As Chinese Regime Develops Aerospace Arsenal, Regional Dynamics May Shift
Posted by Author on October 15, 2010
The forays of Chinese aerospace weaponeers into better and more—many more—ballistic missiles, fighter jets, instruments of electronic warfare, and, potentially, near space-based sensor architecture, all generously funded with the deep pockets of the Chinese Communist Party, should alarm security experts and may redefine political and military dynamics in the Asia-Pacific region, according to a U.S. think tank.
In reports published this year and last year and in recent speeches, researchers from the Project 2049 Institute in Washington have painted a detailed and discomfiting picture of the CCP’s modernization of its military forces in aerospace—meaning those that roam both air and space.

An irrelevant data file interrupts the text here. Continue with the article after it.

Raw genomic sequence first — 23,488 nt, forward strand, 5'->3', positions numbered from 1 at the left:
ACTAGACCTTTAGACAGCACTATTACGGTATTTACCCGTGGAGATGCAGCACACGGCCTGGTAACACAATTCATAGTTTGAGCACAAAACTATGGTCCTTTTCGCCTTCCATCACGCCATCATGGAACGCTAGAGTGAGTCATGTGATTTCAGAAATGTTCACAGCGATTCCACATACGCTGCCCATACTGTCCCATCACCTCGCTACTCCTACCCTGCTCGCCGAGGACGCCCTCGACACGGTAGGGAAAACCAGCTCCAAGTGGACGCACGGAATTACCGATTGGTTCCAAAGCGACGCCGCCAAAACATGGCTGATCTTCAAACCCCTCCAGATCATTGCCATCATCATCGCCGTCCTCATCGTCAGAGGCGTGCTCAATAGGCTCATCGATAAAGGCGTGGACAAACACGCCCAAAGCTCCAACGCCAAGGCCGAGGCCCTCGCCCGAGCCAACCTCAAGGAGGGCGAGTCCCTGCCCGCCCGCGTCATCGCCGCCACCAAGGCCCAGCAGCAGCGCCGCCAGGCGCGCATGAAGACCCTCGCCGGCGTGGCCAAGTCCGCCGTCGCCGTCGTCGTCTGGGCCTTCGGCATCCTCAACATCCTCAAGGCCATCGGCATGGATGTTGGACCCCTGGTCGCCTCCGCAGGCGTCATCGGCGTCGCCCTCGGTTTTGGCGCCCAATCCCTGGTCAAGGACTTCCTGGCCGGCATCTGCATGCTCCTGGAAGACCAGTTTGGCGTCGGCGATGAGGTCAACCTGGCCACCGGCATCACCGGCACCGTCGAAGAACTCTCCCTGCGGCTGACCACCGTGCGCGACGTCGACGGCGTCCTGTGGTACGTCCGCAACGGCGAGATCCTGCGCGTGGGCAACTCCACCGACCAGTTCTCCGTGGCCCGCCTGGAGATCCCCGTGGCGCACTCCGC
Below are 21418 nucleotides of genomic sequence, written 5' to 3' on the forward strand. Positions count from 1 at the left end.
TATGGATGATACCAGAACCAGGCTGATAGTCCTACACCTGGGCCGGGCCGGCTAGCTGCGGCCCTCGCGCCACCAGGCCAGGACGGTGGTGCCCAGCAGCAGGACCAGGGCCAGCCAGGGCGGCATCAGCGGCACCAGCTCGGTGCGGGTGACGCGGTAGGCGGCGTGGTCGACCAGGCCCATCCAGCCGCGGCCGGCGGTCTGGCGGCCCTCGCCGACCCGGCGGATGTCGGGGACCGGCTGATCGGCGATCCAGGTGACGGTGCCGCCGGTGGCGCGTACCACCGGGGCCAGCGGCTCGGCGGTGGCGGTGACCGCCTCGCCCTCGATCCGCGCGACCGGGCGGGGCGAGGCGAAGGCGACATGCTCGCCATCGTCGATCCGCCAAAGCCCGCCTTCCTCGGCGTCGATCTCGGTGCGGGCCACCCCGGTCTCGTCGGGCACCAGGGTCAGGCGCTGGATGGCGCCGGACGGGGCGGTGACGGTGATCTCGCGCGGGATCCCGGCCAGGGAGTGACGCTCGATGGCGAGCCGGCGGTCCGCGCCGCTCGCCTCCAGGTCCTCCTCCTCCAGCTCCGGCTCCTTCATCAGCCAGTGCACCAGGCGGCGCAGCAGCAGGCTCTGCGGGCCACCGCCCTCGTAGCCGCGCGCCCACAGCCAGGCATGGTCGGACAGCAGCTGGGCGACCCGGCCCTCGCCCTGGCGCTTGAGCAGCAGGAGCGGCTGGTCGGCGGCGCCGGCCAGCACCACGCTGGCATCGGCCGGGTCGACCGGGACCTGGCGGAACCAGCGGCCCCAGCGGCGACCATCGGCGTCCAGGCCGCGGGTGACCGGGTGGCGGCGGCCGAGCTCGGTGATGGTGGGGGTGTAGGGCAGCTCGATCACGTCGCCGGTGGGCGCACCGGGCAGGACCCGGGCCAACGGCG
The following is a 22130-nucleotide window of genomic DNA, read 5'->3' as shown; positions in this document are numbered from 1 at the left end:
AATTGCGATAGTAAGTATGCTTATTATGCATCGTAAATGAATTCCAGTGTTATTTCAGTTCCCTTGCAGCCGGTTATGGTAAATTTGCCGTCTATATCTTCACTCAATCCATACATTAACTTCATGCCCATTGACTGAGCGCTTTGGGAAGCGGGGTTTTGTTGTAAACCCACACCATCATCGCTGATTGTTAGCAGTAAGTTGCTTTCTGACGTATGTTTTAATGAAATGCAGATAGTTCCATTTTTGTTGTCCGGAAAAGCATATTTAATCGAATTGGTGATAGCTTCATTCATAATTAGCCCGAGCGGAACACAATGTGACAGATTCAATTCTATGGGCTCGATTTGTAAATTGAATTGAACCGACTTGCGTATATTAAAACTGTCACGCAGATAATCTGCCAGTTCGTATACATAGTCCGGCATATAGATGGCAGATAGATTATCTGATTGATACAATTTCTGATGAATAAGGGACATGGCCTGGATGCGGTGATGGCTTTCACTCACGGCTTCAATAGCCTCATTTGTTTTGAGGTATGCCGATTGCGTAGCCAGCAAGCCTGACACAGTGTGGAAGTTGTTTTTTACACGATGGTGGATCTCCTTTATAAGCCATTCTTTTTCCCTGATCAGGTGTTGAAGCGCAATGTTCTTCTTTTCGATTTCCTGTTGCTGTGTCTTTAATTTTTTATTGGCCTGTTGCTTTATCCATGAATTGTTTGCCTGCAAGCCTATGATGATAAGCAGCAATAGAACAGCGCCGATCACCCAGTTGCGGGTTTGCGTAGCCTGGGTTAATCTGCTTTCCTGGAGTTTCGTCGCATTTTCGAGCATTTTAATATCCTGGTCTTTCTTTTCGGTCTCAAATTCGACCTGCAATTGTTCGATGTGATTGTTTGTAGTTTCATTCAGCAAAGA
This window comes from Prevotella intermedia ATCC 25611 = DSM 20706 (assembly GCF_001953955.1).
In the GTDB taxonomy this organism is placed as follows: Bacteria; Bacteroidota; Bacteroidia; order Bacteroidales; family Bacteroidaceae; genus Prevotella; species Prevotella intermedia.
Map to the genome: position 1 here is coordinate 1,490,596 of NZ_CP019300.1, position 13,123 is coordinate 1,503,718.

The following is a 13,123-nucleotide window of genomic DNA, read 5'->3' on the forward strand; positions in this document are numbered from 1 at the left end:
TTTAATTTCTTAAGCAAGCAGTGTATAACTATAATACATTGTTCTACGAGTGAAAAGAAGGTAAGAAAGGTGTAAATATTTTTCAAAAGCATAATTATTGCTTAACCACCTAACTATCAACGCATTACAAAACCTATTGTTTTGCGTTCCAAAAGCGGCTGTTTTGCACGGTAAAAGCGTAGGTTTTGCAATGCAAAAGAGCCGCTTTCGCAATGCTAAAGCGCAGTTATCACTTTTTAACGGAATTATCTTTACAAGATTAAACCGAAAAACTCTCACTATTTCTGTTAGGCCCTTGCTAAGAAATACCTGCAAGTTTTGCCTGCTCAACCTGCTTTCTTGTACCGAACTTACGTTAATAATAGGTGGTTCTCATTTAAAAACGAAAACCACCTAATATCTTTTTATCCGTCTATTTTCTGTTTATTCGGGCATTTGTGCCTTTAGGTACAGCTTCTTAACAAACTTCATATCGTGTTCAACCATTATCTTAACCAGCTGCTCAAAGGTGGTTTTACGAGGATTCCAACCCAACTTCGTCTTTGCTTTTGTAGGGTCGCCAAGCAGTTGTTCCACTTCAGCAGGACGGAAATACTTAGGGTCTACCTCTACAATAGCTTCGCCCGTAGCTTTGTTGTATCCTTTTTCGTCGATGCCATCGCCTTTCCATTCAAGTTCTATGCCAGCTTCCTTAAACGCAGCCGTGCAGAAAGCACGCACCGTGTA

Mark Stokes, Executive Director of the Institute, which was established in January 2008 to “guide decision makers toward a more secure Asia by the century’s mid-point,” presented the organization’s most recent thinking on the issue at the John Hopkins University’s School of Advanced International Studies on Oct. 13.
“The gradual expansion of China’s long range precision strike capabilities is altering the regional strategic landscape,” Stokes said.
Currently, missiles are a major plank in this aerospace power.
“These missiles give military planners a headache,” Stokes said. “If you have missiles that are highly accurate, how can you launch air operations, how can you protect ships at sea? These missiles pose a challenge for Taiwan to defend itself.”
This refers primarily to the CCP’s short range missile capability, which Project 2049 says has been a primary instrument for the CCP to exert psychological and political intimidation, particularly against the diminutive Taiwan.